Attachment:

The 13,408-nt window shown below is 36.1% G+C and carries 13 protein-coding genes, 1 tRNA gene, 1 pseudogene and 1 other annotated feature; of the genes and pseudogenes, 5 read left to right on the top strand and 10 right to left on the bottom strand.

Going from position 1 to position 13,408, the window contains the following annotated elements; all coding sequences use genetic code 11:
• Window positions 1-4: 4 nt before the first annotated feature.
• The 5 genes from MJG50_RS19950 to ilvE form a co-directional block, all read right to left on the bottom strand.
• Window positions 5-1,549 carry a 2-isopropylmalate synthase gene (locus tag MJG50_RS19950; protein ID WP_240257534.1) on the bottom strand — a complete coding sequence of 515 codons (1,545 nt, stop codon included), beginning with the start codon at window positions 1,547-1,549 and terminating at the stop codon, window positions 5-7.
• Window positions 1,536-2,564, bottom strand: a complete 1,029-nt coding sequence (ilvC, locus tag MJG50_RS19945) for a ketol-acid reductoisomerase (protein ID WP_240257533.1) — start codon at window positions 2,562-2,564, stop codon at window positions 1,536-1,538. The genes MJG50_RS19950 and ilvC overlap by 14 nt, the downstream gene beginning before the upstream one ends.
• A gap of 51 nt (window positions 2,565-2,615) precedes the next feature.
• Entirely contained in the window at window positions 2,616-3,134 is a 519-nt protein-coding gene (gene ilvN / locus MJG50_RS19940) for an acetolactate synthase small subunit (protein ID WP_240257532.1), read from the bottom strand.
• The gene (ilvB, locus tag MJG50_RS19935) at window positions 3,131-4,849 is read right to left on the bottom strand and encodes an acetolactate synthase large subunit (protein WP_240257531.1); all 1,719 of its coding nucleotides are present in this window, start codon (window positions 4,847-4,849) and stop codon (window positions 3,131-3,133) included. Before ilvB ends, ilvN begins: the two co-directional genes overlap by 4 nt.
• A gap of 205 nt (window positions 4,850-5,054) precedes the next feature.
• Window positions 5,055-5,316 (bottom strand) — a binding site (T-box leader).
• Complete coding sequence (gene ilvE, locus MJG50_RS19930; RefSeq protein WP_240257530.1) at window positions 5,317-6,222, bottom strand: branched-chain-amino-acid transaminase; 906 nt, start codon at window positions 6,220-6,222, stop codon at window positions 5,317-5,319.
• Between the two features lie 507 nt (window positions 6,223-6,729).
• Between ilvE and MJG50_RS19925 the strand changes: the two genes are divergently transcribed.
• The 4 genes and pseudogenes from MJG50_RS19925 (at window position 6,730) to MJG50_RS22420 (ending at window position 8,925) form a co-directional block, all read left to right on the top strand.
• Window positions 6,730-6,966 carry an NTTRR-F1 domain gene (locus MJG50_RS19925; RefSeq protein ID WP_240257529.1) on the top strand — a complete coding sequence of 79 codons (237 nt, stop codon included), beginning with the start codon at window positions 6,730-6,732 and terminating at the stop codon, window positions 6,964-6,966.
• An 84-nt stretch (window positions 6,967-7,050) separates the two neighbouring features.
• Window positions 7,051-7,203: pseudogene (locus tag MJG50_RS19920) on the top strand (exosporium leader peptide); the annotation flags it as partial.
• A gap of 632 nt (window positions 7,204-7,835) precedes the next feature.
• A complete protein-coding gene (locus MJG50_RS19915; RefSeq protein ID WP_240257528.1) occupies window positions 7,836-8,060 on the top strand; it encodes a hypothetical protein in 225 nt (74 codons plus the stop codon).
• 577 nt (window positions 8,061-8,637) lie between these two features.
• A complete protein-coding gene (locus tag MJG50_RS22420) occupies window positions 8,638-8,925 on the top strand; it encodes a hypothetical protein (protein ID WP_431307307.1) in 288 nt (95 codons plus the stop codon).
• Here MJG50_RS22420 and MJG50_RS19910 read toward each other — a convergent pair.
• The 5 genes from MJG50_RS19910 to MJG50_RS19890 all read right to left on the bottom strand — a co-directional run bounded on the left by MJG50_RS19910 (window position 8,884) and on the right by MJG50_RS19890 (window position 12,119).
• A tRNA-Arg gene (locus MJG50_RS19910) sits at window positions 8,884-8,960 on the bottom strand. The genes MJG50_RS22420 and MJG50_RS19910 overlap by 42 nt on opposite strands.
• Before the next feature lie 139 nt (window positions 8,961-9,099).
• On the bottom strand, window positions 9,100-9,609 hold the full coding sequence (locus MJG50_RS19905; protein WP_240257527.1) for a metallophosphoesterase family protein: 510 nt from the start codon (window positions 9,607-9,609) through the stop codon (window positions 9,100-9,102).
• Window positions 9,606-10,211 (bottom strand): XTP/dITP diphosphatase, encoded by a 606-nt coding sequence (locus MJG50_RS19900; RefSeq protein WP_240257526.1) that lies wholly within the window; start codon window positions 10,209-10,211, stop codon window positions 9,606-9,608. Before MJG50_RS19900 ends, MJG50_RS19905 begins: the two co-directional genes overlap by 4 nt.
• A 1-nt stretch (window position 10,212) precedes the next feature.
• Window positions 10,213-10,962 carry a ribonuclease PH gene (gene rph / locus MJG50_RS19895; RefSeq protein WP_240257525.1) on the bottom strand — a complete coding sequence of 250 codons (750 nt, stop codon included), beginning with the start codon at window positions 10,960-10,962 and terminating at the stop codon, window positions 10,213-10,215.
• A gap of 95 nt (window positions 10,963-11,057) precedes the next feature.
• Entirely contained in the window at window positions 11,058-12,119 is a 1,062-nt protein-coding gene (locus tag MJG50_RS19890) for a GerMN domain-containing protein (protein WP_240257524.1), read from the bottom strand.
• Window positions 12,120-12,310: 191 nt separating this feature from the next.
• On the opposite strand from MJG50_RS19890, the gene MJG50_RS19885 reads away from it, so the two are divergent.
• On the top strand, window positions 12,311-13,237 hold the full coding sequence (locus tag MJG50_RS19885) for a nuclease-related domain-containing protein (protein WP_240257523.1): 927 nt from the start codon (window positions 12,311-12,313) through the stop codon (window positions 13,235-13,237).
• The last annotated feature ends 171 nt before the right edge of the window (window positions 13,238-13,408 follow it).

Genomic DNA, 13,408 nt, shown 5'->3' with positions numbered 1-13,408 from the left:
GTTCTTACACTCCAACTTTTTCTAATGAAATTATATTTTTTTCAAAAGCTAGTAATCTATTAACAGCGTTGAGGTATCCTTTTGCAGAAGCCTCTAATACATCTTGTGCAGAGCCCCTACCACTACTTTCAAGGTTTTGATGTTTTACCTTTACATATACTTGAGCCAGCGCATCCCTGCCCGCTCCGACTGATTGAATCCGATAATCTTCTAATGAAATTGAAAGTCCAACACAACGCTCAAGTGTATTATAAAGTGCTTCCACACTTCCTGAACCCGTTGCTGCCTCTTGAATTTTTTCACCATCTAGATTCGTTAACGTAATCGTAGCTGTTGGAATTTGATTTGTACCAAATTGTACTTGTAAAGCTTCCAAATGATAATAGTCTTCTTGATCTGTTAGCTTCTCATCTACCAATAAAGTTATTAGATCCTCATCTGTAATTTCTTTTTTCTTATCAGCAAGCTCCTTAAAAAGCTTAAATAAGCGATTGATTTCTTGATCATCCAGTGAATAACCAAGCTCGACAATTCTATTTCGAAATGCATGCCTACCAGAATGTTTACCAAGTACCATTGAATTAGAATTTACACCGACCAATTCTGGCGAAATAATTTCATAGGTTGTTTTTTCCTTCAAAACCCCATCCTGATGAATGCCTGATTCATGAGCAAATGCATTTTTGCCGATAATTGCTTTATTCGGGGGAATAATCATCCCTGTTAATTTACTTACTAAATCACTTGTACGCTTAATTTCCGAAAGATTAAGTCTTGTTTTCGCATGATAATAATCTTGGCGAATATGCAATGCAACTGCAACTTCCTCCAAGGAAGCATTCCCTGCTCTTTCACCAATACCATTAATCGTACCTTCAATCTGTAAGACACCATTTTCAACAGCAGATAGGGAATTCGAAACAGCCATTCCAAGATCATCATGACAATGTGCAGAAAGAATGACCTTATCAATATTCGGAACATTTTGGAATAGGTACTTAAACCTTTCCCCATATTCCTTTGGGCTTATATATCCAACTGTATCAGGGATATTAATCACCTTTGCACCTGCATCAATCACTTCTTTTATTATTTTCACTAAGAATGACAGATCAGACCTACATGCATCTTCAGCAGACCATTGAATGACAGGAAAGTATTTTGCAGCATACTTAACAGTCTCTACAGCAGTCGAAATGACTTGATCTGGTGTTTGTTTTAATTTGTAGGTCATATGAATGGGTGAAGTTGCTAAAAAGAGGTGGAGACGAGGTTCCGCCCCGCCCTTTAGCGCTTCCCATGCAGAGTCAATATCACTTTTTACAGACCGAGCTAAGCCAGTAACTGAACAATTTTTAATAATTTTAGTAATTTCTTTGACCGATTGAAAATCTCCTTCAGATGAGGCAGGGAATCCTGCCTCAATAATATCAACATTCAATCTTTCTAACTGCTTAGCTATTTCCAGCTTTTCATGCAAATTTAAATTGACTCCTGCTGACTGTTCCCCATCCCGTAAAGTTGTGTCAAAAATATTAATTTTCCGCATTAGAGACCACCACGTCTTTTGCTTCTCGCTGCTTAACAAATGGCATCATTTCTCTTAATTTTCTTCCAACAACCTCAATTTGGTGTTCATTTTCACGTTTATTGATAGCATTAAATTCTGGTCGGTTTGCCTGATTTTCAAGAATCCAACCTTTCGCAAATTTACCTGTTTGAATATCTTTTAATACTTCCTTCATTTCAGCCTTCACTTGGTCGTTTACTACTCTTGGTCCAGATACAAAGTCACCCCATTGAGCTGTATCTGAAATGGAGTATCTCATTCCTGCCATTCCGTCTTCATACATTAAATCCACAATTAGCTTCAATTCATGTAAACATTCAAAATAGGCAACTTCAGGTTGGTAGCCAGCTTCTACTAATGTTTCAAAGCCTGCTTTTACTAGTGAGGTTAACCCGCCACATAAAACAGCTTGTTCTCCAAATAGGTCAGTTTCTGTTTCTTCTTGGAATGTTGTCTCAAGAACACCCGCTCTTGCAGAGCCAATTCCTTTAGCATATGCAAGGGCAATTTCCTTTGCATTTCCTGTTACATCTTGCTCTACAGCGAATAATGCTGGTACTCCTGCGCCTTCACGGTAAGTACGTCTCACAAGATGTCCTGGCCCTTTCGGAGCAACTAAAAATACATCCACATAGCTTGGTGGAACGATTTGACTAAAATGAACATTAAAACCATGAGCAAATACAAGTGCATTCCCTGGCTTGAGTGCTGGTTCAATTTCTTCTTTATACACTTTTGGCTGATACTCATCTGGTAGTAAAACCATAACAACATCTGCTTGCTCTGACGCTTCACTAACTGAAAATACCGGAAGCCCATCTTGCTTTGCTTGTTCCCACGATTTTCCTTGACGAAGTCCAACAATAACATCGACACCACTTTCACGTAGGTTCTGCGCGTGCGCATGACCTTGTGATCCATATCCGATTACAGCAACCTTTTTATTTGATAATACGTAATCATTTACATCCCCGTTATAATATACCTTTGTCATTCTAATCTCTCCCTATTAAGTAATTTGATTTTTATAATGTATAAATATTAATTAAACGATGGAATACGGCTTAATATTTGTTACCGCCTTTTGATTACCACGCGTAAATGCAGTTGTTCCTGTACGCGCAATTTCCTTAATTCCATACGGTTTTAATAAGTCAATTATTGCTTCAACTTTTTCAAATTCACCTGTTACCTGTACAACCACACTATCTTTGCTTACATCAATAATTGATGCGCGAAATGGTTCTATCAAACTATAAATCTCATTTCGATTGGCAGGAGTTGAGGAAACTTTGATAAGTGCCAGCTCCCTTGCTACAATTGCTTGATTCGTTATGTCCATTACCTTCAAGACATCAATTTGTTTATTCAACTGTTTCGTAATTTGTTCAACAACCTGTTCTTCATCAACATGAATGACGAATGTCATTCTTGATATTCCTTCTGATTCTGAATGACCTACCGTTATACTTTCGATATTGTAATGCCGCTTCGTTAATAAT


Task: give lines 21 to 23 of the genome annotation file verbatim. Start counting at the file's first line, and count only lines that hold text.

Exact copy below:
• 577 nt (window positions 8,061-8,637) lie between these two features.
• A complete protein-coding gene (locus tag MJG50_RS22420) occupies window positions 8,638-8,925 on the top strand; it encodes a hypothetical protein (protein ID WP_431307307.1) in 288 nt (95 codons plus the stop codon).
• Here MJG50_RS22420 and MJG50_RS19910 read toward each other — a convergent pair.